Teaching Financial Responsibility To Your Kids

Teaching Your Child Financial Responsibility

Financial ResponsibilityThere is so much knowledge to impart to your children as they grow, and one of the most important things they will learn about is how to handle money. Check out the following ways you can approach this topic.

1. Offer them the chance to earn an allowance. No matter what assignments you designate for them to earn money, from household chores to improved grades, you can instill a good work ethic, beginning at any age. Don’t be lenient when it comes to payouts; make sure they keep their end of the bargain.

2. Give them different ways to earn money. In addition to their regular allowance, periodic events which warrant extra effort should be turned into a financial responsibility learning opportunity. A snow storm, for example, which mandates that every able body pitch in somehow, is a great time to show your kids that when they go above and beyond, it can be very rewarding.

3. Emphasize the importance of saving. Kids are often all too eager to spend what ever money they have on things of little value, like candy or cheap toys. Redirect your kids toward goal setting and eventually obtaining really worth while items, rather than the instant gratification that comes from quick spending.

4. Use money-themed games to teach. Who didn’t grow up playing Monopoly at the family dinner table? Such activities can be a great opportunity for learning about money, as well as providing quality family time. Try different games that provide a variety of earning, spending and cause and effect situations.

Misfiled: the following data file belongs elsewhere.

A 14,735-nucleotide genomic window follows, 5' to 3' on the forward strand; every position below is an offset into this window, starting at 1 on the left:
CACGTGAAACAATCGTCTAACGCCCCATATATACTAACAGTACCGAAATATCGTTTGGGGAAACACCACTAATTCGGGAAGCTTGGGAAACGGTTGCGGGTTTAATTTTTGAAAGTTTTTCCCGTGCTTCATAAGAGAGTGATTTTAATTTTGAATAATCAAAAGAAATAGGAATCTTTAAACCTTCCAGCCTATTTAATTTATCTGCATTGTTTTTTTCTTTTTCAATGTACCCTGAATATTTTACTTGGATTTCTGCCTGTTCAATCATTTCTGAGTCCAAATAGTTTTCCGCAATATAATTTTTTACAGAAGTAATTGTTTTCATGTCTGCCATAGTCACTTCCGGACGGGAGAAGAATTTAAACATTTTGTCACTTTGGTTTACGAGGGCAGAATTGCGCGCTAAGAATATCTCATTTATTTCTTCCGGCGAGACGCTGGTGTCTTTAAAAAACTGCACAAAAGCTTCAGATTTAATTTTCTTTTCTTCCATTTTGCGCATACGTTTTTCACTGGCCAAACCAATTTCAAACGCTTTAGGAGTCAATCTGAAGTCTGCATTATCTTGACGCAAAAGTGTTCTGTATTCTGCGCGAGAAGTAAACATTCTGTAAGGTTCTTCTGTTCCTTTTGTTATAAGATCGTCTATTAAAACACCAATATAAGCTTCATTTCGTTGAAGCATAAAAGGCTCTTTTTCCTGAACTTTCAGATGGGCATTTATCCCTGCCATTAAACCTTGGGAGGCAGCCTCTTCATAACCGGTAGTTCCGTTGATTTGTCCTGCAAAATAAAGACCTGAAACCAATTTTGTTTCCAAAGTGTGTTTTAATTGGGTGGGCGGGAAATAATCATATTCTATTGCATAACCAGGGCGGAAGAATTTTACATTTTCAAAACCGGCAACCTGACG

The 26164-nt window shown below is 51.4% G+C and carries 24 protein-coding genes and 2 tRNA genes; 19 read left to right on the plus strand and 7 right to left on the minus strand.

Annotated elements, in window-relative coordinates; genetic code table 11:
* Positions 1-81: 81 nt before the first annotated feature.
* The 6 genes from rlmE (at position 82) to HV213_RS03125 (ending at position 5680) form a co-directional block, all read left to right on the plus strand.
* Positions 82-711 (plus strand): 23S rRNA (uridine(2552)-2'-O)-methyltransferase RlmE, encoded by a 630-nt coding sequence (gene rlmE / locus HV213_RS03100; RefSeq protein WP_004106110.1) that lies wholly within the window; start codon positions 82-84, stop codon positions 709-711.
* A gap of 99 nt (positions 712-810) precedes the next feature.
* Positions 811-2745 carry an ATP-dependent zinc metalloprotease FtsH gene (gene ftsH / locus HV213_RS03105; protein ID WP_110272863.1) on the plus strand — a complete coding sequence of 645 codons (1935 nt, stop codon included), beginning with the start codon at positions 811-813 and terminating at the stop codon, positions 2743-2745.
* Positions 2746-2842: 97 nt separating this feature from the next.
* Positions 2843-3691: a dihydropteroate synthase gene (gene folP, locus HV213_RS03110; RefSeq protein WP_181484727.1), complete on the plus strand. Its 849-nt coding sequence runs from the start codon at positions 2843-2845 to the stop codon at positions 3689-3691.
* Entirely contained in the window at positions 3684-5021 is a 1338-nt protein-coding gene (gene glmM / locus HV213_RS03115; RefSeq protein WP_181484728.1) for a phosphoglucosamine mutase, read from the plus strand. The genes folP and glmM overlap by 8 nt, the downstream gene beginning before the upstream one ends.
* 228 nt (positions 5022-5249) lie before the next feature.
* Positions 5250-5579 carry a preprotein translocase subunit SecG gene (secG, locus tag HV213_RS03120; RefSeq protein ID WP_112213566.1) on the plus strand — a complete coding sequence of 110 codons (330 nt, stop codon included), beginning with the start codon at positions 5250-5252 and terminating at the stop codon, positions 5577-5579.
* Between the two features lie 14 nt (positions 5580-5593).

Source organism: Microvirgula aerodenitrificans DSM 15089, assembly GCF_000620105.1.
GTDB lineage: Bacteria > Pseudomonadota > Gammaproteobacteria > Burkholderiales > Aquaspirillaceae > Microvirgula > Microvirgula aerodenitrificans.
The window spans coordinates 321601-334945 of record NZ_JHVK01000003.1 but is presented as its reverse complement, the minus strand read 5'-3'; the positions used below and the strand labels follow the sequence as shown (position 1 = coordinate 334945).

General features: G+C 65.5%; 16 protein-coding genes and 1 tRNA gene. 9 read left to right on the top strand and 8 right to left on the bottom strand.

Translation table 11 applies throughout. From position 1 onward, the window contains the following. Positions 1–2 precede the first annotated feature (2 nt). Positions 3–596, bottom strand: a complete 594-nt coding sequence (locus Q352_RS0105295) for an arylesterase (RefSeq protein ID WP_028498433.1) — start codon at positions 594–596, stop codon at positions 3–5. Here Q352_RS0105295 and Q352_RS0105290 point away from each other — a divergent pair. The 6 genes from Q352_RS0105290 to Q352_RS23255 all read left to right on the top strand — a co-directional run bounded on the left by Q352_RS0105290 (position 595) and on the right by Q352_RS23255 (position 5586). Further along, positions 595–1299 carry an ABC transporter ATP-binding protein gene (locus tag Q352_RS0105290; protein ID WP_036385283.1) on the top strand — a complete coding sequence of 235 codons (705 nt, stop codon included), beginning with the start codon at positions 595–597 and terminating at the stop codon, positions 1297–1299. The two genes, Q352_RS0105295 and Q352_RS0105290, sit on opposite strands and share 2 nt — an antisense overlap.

5. Show them the process. Tell your kids that it cost money to have the lights or computer on, open the bill right in front of them and let them see you mail the payment. Doing this consistently will get the point across that in life, you have to pay for the things you use and want.

6. Charity begins at home. Sometimes, giving up money to someone less fortunate can teach a child the greatest lesson of all with finances. Learning to be unselfish and giving is commendable and usually comes with a lot of other valued and admirable characteristics.

7. Demonstrate the banking process. Showing your kids how the bank works through deposits and withdrawals, as well as how to balance the books is extremely important to early development of cognitive financial responsibility habits. It should come as no surprise to a 16 year old that writing a check with insufficient funds will cost you!

8. Bring them grocery shopping. Making the list, preparing with coupons and watching for sales, as well as price-comparison shopping and keeping a running tally are all excellent exercises to get your kids ready for the real world. They will understand the important concepts and procedures involved with providing food for themselves in an economical and thoughtful manner.

9. Protecting their money. Kids lose things, money should never be one of them! Show your kids, even as young as toddler ages, that you need to be able to keep track of your funds. Piggy banks are a great learning tool and preparation for the real thing.

10. Consider an introduction to retirement savings. Once your child has a good grasp on financial responsibility concepts and on-goings, let them know about retirement and other long-term savings strategies. The earlier you plant these seeds in their minds, the earlier they are likely to begin putting them to good use!

Taking the time to teach your children the importance of money management now should help them to be more capable as the adults they will become in the future. What better return on your investment of time is there?